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Tuition Battle Brewing

February 14th, 2008 by Mike Vasilinda

A battle over how much tuition Universities can charge in the wake of pending budget cuts is brewing at the state capitol. In a meeting between the House Speaker and all 11 University presidents, there seems to be agreement that some tuition hike was needed to make cuts less severe. But as Mike Vasilinda tells us, one important voice is saying no.

College students in Florida are already paying more. Tuition went up 55 dollars a semester in January. Even so, Florida is still 49th nationally in tuition.

All 11 university presidents were called to the Capitol. They are facing a cut this spring and more cuts next fall. They paint a dire picture.

“The cuts that we have hear being discussed, plus the cuts that are coming could result in the loss of 2,500 faculty members for the state university system,” Florida International University President MitchMaidique said.

Caps on enrollment are becoming more likely. Even guaranteed transfers from Community colleges may be in doubt.  University Chancellor Mark Rosenberg says the answer is more  money and flexibility to charge what the market will bear for some majors.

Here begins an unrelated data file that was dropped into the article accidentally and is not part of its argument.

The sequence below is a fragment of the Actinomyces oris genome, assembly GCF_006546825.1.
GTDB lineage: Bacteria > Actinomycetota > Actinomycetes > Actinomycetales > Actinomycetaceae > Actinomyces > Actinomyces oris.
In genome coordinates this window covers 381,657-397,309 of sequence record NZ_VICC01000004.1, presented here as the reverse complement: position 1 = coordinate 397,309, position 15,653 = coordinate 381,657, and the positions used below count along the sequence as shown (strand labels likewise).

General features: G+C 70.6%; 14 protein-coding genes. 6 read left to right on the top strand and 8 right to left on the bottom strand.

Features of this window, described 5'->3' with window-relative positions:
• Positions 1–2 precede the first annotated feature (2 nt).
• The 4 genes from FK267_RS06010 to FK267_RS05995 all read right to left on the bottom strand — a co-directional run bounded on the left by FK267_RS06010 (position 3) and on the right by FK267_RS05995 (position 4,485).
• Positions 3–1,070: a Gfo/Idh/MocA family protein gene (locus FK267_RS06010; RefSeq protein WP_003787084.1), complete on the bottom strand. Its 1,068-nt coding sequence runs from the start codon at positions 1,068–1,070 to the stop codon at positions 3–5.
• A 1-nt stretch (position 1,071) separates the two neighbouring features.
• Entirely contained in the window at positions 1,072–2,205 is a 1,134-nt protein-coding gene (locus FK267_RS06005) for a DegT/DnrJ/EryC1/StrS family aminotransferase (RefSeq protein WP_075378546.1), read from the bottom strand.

“The net affect would enable us to hire the faculty and advisors, raise the graduation rates,” Rosenberg said.

The schools stressed that they are part of Florida’s economic engine. They promised to prove that every dollar produces results.

The Governor has already said that he doesn’t want a tuition hike this year. But he hasn’t said he’d veto it if it was sent to him.

“We’ve put together a budget from the Governor’s office that gives some increases at the universities without having to raise tuition,” Crist said.

If they sent it to you?

“If they sent it to me? I hope they don’t,” Crist said.

So battle lines are being drawn. For those seeking a slot at a state university, it is likely to get harder before it gets easier.

The universities say they need as much as 200 million more a year for the next 5 years to continue to improve the quality of a college education.

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